Economic development scholars and practitioners increasingly recognise the importance of both industry and occupational composition as sources of regional strength and specialisation. At the same time, occupational cluster analysis has paid insufficient attention to a main potential constituency of economic development: people in or near poverty. This article addresses this gap by developing 25 occupation clusters using a wide range of attributes, including skills and work styles, available from US Occupational Information Network (O*NET) data. The resulting clusters include many lower-wage occupations and illustrate possible career paths within clusters and across industries, based on similar interests and abilities, among other factors. These occupation clusters can be used to define the labour pools in US regions. Two of these clusters are used to demonstrate the concept that economic development centred on existing labour assets in a particular city or region may lead to stronger growth as well as reduced poverty.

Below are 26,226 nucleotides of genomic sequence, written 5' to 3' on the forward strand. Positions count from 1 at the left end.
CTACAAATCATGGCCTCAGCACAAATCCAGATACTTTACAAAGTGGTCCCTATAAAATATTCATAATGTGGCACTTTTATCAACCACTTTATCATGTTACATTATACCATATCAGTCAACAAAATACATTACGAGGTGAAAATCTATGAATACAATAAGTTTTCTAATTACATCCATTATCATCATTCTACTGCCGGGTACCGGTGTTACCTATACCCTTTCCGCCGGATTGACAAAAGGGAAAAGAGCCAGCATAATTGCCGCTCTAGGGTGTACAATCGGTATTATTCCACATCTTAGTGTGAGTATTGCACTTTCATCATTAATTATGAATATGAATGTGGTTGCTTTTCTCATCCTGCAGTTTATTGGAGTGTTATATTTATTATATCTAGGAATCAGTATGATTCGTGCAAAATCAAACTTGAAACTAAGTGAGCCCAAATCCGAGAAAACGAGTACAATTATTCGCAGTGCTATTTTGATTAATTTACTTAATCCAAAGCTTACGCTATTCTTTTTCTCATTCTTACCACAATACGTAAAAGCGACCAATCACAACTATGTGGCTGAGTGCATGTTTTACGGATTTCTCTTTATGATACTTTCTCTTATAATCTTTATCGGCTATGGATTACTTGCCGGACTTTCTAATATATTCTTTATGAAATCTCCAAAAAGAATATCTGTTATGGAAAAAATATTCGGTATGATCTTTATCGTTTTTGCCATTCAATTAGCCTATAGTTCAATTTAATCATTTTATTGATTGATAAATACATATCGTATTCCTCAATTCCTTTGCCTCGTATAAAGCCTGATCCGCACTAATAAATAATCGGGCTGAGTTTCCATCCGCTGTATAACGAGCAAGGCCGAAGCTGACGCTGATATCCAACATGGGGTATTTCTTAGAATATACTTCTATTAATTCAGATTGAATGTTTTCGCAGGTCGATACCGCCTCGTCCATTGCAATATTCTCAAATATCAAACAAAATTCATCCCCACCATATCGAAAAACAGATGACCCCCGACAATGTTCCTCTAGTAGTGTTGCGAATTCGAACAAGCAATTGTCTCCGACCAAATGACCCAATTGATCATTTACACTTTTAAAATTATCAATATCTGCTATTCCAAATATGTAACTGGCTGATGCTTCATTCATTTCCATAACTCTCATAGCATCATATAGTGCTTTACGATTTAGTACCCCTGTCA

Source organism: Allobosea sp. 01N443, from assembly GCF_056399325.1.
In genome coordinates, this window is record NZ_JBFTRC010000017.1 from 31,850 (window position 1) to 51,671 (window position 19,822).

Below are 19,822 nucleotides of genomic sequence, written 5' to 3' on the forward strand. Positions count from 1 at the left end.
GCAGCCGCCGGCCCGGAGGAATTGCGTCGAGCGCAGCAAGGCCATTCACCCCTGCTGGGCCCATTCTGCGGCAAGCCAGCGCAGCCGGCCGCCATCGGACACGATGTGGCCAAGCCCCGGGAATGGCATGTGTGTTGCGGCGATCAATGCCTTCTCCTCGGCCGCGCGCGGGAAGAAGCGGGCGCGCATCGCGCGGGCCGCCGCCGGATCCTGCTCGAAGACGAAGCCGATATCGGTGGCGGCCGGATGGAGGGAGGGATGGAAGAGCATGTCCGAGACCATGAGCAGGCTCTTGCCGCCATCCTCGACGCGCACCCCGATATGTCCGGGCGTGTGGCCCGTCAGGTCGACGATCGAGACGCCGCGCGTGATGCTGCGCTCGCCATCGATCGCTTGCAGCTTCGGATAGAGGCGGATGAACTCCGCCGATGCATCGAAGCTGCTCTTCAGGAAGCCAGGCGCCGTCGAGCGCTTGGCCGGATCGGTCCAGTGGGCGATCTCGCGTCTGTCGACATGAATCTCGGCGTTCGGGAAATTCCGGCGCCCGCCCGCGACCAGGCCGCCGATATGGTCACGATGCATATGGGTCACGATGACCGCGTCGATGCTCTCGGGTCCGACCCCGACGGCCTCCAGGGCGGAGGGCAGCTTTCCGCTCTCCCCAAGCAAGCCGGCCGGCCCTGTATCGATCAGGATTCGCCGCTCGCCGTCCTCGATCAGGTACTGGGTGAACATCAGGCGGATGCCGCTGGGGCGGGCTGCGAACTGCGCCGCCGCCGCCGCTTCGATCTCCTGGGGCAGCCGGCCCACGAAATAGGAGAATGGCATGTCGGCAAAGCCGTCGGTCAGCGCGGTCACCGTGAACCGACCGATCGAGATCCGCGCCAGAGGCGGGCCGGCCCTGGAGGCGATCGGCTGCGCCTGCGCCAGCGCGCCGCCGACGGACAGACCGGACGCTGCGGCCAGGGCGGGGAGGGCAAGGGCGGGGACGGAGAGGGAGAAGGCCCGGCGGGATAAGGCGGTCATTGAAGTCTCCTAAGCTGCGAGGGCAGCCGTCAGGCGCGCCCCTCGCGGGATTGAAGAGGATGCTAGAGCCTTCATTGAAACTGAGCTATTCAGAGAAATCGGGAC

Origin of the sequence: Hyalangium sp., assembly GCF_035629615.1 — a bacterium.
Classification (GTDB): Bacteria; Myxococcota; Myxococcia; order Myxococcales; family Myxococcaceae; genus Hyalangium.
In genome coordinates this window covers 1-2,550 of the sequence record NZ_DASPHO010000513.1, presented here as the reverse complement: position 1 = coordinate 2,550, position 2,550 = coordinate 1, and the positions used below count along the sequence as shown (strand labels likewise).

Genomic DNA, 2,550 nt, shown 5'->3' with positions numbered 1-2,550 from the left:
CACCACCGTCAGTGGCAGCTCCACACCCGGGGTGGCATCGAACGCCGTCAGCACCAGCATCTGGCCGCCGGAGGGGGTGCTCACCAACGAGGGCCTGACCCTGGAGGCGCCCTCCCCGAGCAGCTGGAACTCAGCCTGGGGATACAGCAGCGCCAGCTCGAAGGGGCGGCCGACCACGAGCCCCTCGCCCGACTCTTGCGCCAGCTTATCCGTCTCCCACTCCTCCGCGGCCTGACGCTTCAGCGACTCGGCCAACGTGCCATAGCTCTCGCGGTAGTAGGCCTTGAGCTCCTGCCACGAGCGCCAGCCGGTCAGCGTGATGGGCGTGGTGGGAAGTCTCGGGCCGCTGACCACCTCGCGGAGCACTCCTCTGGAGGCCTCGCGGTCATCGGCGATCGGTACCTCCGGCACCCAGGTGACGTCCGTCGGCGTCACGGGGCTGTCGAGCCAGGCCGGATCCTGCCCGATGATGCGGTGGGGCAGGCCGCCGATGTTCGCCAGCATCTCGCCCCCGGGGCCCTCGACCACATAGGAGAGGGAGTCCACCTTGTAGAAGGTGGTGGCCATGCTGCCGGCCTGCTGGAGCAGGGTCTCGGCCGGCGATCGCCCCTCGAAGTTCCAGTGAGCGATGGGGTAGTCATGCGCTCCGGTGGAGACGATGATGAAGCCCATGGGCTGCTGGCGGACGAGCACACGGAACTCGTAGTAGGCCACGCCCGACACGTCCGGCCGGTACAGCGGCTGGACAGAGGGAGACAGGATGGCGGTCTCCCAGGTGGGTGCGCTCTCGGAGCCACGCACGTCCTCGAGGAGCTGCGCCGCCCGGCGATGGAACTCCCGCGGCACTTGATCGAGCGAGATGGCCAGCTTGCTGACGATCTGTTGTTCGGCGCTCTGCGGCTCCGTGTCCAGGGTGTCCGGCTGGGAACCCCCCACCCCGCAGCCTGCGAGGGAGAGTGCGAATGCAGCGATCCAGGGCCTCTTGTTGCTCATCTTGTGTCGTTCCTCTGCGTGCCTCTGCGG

All Science Journal Classification (ASJC) codes
- Environmental Science (miscellaneous)
- Urban Studies